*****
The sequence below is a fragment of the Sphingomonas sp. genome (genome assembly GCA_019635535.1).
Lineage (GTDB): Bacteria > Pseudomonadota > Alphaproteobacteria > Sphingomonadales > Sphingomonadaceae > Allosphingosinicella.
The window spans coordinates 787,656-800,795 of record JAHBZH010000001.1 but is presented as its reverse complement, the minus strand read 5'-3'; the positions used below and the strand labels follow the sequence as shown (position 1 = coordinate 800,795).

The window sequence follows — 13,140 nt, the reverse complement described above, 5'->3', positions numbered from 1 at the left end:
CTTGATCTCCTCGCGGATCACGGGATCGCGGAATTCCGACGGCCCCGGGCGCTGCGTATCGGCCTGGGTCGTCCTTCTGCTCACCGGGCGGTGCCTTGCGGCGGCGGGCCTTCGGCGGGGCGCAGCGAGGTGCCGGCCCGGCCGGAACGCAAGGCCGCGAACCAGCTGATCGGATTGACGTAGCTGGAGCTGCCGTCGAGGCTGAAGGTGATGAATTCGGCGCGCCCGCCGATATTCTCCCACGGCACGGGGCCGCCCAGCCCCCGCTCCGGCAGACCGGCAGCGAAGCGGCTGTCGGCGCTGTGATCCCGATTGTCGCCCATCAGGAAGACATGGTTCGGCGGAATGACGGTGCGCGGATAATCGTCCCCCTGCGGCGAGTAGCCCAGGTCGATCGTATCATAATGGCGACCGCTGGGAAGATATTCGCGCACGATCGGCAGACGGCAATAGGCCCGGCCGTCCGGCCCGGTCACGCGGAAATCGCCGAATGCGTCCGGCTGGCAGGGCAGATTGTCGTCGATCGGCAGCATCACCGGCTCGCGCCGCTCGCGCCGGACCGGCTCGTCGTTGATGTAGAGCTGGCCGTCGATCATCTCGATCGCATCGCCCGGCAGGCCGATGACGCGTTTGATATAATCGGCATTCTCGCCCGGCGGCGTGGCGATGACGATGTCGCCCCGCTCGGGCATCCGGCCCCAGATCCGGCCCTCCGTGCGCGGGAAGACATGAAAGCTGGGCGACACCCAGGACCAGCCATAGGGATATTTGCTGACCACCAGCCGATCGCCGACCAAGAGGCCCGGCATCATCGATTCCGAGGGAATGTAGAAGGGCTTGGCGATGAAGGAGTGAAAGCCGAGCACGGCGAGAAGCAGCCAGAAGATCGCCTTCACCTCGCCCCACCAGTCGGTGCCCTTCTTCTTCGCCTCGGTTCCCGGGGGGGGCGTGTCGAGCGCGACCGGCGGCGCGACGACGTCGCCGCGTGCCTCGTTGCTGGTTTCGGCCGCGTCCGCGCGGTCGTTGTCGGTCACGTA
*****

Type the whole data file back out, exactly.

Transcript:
The sequence below is a fragment of the Sphingomonas sp. genome (genome assembly GCA_019635535.1).
Lineage (GTDB): Bacteria > Pseudomonadota > Alphaproteobacteria > Sphingomonadales > Sphingomonadaceae > Allosphingosinicella.
The window spans coordinates 787,656-800,795 of record JAHBZH010000001.1 but is presented as its reverse complement, the minus strand read 5'-3'; the positions used below and the strand labels follow the sequence as shown (position 1 = coordinate 800,795).

The window sequence follows — 13,140 nt, the reverse complement described above, 5'->3', positions numbered from 1 at the left end:
CTTGATCTCCTCGCGGATCACGGGATCGCGGAATTCCGACGGCCCCGGGCGCTGCGTATCGGCCTGGGTCGTCCTTCTGCTCACCGGGCGGTGCCTTGCGGCGGCGGGCCTTCGGCGGGGCGCAGCGAGGTGCCGGCCCGGCCGGAACGCAAGGCCGCGAACCAGCTGATCGGATTGACGTAGCTGGAGCTGCCGTCGAGGCTGAAGGTGATGAATTCGGCGCGCCCGCCGATATTCTCCCACGGCACGGGGCCGCCCAGCCCCCGCTCCGGCAGACCGGCAGCGAAGCGGCTGTCGGCGCTGTGATCCCGATTGTCGCCCATCAGGAAGACATGGTTCGGCGGAATGACGGTGCGCGGATAATCGTCCCCCTGCGGCGAGTAGCCCAGGTCGATCGTATCATAATGGCGACCGCTGGGAAGATATTCGCGCACGATCGGCAGACGGCAATAGGCCCGGCCGTCCGGCCCGGTCACGCGGAAATCGCCGAATGCGTCCGGCTGGCAGGGCAGATTGTCGTCGATCGGCAGCATCACCGGCTCGCGCCGCTCGCGCCGGACCGGCTCGTCGTTGATGTAGAGCTGGCCGTCGATCATCTCGATCGCATCGCCCGGCAGGCCGATGACGCGTTTGATATAATCGGCATTCTCGCCCGGCGGCGTGGCGATGACGATGTCGCCCCGCTCGGGCATCCGGCCCCAGATCCGGCCCTCCGTGCGCGGGAAGACATGAAAGCTGGGCGACACCCAGGACCAGCCATAGGGATATTTGCTGACCACCAGCCGATCGCCGACCAAGAGGCCCGGCATCATCGATTCCGAGGGAATGTAGAAGGGCTTGGCGATGAAGGAGTGAAAGCCGAGCACGGCGAGAAGCAGCCAGAAGATCGCCTTCACCTCGCCCCACCAGTCGGTGCCCTTCTTCTTCGCCTCGGTTCCCGGGGGGGGCGTGTCGAGCGCGACCGGCGGCGCGACGACGTCGCCGCGTGCCTCGTTGCTGGTTTCGGCCGCGTCCGCGCGGTCGTTGTCGGTCACGTA